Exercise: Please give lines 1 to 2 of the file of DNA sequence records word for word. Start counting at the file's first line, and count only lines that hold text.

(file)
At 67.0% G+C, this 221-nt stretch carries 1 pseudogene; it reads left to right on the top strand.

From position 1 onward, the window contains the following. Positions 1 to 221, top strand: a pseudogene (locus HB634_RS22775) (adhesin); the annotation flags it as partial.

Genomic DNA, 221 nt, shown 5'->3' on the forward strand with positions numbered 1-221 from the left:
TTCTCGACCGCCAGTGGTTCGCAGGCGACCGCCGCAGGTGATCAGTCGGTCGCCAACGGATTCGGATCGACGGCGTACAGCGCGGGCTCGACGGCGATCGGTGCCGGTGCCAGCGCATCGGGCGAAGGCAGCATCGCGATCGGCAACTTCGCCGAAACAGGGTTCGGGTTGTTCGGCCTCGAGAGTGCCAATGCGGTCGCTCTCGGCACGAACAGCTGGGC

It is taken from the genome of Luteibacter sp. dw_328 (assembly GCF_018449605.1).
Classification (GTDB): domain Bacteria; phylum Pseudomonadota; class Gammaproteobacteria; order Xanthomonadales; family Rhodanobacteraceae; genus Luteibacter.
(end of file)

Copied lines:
At 67.0% G+C, this 221-nt stretch carries 1 pseudogene; it reads left to right on the top strand.

From position 1 onward, the window contains the following. Positions 1 to 221, top strand: a pseudogene (locus HB634_RS22775) (adhesin); the annotation flags it as partial.